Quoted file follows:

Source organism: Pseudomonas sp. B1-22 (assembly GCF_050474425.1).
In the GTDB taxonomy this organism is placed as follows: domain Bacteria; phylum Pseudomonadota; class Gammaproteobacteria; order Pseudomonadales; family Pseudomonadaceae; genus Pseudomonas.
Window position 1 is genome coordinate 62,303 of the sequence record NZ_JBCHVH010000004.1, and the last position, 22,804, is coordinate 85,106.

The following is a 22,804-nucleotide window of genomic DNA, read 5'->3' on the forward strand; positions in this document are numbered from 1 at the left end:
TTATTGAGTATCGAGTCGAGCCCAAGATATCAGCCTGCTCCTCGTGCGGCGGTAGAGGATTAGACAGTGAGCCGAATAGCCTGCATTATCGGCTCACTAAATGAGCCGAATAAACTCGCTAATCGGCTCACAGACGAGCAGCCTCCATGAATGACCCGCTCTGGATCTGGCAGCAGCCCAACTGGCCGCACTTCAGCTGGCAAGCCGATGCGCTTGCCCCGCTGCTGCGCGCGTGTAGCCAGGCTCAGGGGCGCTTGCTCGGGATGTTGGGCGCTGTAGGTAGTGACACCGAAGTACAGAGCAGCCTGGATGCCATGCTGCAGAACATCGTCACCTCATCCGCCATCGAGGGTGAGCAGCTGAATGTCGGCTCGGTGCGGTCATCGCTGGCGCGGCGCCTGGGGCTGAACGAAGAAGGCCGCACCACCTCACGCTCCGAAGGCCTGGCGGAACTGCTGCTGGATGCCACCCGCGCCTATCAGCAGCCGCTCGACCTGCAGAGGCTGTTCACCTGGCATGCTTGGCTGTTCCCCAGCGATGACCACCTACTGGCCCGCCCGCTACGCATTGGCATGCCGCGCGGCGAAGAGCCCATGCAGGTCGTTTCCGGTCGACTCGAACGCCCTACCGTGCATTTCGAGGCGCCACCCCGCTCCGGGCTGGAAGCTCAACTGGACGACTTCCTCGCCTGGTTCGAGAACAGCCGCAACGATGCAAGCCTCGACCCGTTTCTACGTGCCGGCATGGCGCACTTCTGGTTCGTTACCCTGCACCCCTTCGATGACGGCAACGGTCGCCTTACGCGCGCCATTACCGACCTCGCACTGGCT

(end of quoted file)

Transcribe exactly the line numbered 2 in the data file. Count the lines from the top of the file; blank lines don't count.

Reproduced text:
In the GTDB taxonomy this organism is placed as follows: domain Bacteria; phylum Pseudomonadota; class Gammaproteobacteria; order Pseudomonadales; family Pseudomonadaceae; genus Pseudomonas.